Denver Mayor-Elect was shaped by his years growing up in Vail

Scott Miller
Vail Daily
Former state Sen. Mike Johnston, 42, grew up in Vail before representing Northeast Denver's House District 33 for three terms until this past January. He is viewed by many as an authority on public education reform.
Kevin Fixler / |

This story was originally published April 16, by the Vail Daily.

Vail’s mayor knows who she wants to see as Denver’s next mayor: Mike Johnston. On June 6, Johnston defeated Kelly Brough Denver’s first new mayor in 12 years.

Johnston grew up in Vail, the son of the owners of the Christiania Lodge in Vail Village.

Vail Mayor Kim Langmaid said she knew the Johnstons growing up, and saw how involved in the community they were. Johnston’s dad, Paul, served on the Vail Town Council including a stint as mayor, and the family played a part in creating Vail Mountain School and other civic projects.

The Johnston family was an “instrumental” part of the community in its early days, Langmaid said.

Johnston attended Vail Mountain School from kindergarten through his senior year, graduating in 1993. He then attended Yale University, graduating in 1997.

After college, Johnston taught at a rural high school in Greenville, Mississippi. Returning to Colorado in 2003, he’s spent the past 20 years as a school teacher and administrator. He’s also served two terms as a state senator from the Denver area.

Vail Town Council member Travis Coggin said Johnston had left VMS before he started high school there. But Johnston’s reputation lingered.

“He looks out for the greater good,” Coggin said. “He’s obviously committed to public service.”

Jonathan Staufer, another Vail Town Council member and Mountain School graduate was a couple of years ahead of Johnston. But, Staufer added, all the VMS kids grew up together when Vail Village was abuzz with the children of local business owners. Those days, and his family, shaped Staufer’s life in community service. Johnston is cut from the same cloth, Staufer said, and that VMS played a role, too. Staufer recalled going to Denver with a VMS group to serve a meal at a Denver soup kitchen.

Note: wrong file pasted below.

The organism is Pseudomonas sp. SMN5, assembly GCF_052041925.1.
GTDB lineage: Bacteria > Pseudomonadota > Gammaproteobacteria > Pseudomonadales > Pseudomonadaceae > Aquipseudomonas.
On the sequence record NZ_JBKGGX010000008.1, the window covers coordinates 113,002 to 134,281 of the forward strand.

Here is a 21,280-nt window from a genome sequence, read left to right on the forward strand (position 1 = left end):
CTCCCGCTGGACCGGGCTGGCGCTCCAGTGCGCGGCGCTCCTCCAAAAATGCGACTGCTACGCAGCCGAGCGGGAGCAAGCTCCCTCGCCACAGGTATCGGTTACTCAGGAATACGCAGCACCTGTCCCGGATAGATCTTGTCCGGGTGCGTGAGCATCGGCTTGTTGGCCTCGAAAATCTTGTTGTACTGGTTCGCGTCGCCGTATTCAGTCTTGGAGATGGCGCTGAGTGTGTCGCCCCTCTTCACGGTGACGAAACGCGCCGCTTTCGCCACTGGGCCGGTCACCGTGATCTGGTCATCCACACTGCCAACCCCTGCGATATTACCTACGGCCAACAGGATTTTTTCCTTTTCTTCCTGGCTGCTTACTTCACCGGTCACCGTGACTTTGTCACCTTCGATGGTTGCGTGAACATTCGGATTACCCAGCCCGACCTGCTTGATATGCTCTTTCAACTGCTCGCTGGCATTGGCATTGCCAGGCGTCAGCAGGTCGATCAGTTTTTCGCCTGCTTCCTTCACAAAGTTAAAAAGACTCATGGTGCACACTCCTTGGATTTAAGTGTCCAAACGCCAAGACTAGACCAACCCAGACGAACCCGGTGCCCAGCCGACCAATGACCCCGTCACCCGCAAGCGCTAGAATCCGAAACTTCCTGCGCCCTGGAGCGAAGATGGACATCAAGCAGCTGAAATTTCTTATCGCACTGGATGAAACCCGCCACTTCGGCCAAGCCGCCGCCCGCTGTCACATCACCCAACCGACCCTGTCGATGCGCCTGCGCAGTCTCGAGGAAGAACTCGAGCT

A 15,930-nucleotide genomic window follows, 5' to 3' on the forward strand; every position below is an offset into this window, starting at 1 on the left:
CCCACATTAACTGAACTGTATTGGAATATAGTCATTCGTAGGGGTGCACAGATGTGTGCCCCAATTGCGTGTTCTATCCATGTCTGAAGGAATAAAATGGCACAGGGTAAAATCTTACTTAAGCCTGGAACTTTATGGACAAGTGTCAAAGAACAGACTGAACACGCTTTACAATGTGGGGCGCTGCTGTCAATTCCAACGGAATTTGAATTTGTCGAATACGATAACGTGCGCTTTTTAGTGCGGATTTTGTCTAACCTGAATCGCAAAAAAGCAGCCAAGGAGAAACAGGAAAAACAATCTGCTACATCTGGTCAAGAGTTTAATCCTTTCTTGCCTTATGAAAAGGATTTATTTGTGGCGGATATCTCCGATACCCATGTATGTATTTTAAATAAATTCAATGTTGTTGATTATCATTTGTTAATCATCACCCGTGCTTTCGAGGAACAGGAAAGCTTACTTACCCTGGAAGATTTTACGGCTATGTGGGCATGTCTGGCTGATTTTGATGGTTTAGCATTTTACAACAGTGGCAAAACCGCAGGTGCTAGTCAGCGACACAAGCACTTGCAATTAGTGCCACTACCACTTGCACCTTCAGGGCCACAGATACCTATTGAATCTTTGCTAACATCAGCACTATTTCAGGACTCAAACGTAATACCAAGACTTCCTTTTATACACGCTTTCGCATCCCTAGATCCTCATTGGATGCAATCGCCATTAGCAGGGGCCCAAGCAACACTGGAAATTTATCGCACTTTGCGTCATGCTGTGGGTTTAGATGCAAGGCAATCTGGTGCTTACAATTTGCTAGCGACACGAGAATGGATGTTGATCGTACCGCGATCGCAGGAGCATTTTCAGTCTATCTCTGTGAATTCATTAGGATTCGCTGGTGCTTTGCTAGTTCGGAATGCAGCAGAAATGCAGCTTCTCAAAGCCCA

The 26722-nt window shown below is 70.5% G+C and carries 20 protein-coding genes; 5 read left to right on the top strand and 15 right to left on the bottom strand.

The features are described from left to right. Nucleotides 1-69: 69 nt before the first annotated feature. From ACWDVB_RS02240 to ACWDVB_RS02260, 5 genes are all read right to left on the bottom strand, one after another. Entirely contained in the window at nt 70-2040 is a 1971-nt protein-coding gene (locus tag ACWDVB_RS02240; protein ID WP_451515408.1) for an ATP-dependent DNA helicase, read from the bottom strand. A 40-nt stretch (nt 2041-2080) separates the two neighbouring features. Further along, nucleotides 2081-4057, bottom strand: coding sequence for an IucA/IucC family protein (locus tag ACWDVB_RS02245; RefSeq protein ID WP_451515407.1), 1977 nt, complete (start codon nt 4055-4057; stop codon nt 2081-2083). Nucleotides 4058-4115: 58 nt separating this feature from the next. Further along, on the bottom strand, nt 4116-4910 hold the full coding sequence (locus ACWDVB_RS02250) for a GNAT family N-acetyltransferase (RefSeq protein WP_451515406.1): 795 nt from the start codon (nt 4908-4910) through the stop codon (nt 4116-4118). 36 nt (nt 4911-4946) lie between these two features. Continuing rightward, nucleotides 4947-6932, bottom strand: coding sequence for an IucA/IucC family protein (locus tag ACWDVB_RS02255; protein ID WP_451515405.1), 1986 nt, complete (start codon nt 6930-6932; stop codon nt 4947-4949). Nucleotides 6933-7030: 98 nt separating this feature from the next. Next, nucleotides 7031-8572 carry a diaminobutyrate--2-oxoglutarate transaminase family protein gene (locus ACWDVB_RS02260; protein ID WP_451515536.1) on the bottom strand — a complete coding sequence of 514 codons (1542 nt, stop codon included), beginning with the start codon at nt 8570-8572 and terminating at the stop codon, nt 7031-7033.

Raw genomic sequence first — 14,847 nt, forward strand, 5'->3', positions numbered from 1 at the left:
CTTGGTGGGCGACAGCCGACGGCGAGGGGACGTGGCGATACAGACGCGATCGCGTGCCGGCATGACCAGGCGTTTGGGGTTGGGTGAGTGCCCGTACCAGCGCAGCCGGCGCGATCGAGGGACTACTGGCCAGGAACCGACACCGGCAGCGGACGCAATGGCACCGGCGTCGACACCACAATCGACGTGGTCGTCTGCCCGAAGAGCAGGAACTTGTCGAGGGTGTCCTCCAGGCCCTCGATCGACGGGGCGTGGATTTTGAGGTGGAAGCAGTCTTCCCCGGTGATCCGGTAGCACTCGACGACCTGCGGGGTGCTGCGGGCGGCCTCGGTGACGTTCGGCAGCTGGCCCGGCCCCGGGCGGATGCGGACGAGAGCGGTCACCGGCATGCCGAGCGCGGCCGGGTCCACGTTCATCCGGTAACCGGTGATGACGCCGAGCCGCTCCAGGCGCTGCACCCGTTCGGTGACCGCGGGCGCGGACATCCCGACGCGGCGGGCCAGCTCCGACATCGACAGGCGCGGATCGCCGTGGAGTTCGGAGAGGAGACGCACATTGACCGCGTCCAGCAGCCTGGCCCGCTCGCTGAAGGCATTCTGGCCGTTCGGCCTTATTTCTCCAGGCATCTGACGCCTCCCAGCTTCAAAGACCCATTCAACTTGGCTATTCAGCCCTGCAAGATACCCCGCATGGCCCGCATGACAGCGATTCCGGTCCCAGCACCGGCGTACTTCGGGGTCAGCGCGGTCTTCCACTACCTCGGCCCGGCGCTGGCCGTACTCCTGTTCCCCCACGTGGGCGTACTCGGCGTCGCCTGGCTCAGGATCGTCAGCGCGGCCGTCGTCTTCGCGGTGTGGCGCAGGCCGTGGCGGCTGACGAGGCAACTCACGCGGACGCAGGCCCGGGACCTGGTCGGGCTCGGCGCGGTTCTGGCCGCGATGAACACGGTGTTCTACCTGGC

Johnston “does what he does out of a spirit of serving his community,” Staufer said.

Former classmate Tom Boyd is one of Johnston’s biggest fans, and closest friends.

Johnston is “a guy you can believe in” Boyd said. And those who know and watch Johnston believe he’s a person who can “get difficult things done,” he added.

Boyd noted that Denver “has huge problems right now,” and is confident his old friend is the right person to tackle those problems.

Johnston’s reputation as problem-solver dates back to his VMS days, Boyd said.

“Growing up on Vail Mountain and skiing alone … taking care of one another, developed a strong sense of leadership among all of us,” Boyd said.

While Vail was a small town in the 1980s and 1990s, the local grads noted that Vail was a small town with a difference even then.

Langmaid noted that Vail “had a lot of global connections,” thanks to the Vail Symposium, Vail Valley Foundation and other sources.

“We were constantly exposed to larger issues,” Langmaid said.

Boyd may be biased, but said he’s optimistic Johnston can become Denver’s next mayor.

“There’s an intangible talent he has,” Boyd said, adding that Denver’s next leader should be able to inspire others. Johnston can do that, his old friend said.

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